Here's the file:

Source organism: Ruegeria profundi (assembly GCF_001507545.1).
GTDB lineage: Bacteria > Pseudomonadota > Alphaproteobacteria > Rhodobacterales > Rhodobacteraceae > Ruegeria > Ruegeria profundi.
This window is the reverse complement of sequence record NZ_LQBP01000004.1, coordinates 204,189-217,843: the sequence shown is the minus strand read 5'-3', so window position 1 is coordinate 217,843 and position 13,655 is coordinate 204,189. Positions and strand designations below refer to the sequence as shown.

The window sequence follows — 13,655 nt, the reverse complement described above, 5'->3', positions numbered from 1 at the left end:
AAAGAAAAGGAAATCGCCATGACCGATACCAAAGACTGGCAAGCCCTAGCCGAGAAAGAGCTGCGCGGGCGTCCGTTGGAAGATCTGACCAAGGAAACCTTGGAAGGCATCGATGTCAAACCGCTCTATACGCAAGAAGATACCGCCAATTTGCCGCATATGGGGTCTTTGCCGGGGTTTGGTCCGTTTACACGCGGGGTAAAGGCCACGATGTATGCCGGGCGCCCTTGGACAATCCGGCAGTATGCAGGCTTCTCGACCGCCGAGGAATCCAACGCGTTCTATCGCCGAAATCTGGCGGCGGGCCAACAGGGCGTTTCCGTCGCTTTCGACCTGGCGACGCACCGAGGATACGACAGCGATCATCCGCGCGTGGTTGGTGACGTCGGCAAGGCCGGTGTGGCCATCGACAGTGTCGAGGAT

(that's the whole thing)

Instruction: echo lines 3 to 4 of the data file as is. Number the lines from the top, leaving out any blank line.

This window is the reverse complement of sequence record NZ_LQBP01000004.1, coordinates 204,189-217,843: the sequence shown is the minus strand read 5'-3', so window position 1 is coordinate 217,843 and position 13,655 is coordinate 204,189. Positions and strand designations below refer to the sequence as shown.

The window sequence follows — 13,655 nt, the reverse complement described above, 5'->3', positions numbered from 1 at the left end: